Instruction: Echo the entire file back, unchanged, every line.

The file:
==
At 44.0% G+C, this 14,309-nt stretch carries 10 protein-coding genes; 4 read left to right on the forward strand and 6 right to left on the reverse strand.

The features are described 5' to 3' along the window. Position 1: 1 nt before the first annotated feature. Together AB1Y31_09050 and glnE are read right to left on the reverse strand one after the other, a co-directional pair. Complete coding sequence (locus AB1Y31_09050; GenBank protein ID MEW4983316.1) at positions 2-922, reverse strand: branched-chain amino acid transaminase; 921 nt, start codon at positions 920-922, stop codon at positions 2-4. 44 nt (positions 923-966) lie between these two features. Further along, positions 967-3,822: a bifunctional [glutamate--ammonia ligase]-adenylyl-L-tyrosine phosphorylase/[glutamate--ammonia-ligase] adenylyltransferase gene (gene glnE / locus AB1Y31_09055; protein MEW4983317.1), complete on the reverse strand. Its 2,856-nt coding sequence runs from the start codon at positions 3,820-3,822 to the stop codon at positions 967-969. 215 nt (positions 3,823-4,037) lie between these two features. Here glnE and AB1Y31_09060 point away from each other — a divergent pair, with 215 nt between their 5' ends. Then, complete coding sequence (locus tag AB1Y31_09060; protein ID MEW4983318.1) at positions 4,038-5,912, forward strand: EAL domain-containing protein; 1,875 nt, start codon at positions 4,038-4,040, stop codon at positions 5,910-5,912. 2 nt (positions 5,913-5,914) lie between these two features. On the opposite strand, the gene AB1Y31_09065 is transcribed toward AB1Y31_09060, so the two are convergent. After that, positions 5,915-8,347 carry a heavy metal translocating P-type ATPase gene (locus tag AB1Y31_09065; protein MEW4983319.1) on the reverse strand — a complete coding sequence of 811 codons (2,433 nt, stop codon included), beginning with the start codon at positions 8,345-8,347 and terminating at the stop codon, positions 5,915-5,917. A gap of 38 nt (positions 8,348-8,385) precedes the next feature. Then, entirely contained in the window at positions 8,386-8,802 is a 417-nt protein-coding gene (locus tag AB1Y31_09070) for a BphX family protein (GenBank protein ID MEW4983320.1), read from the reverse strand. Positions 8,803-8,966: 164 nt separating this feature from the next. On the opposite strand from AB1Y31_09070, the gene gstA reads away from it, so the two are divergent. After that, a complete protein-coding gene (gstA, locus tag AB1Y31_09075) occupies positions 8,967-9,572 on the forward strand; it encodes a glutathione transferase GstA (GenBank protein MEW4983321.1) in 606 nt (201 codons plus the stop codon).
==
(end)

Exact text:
At 44.0% G+C, this 14,309-nt stretch carries 10 protein-coding genes; 4 read left to right on the forward strand and 6 right to left on the reverse strand.

The features are described 5' to 3' along the window. Position 1: 1 nt before the first annotated feature. Together AB1Y31_09050 and glnE are read right to left on the reverse strand one after the other, a co-directional pair. Complete coding sequence (locus AB1Y31_09050; GenBank protein ID MEW4983316.1) at positions 2-922, reverse strand: branched-chain amino acid transaminase; 921 nt, start codon at positions 920-922, stop codon at positions 2-4. 44 nt (positions 923-966) lie between these two features. Further along, positions 967-3,822: a bifunctional [glutamate--ammonia ligase]-adenylyl-L-tyrosine phosphorylase/[glutamate--ammonia-ligase] adenylyltransferase gene (gene glnE / locus AB1Y31_09055; protein MEW4983317.1), complete on the reverse strand. Its 2,856-nt coding sequence runs from the start codon at positions 3,820-3,822 to the stop codon at positions 967-969. 215 nt (positions 3,823-4,037) lie between these two features. Here glnE and AB1Y31_09060 point away from each other — a divergent pair, with 215 nt between their 5' ends. Then, complete coding sequence (locus tag AB1Y31_09060; protein ID MEW4983318.1) at positions 4,038-5,912, forward strand: EAL domain-containing protein; 1,875 nt, start codon at positions 4,038-4,040, stop codon at positions 5,910-5,912. 2 nt (positions 5,913-5,914) lie between these two features. On the opposite strand, the gene AB1Y31_09065 is transcribed toward AB1Y31_09060, so the two are convergent. After that, positions 5,915-8,347 carry a heavy metal translocating P-type ATPase gene (locus tag AB1Y31_09065; protein MEW4983319.1) on the reverse strand — a complete coding sequence of 811 codons (2,433 nt, stop codon included), beginning with the start codon at positions 8,345-8,347 and terminating at the stop codon, positions 5,915-5,917. A gap of 38 nt (positions 8,348-8,385) precedes the next feature. Then, entirely contained in the window at positions 8,386-8,802 is a 417-nt protein-coding gene (locus tag AB1Y31_09070) for a BphX family protein (GenBank protein ID MEW4983320.1), read from the reverse strand. Positions 8,803-8,966: 164 nt separating this feature from the next. On the opposite strand from AB1Y31_09070, the gene gstA reads away from it, so the two are divergent. After that, a complete protein-coding gene (gstA, locus tag AB1Y31_09075) occupies positions 8,967-9,572 on the forward strand; it encodes a glutathione transferase GstA (GenBank protein MEW4983321.1) in 606 nt (201 codons plus the stop codon).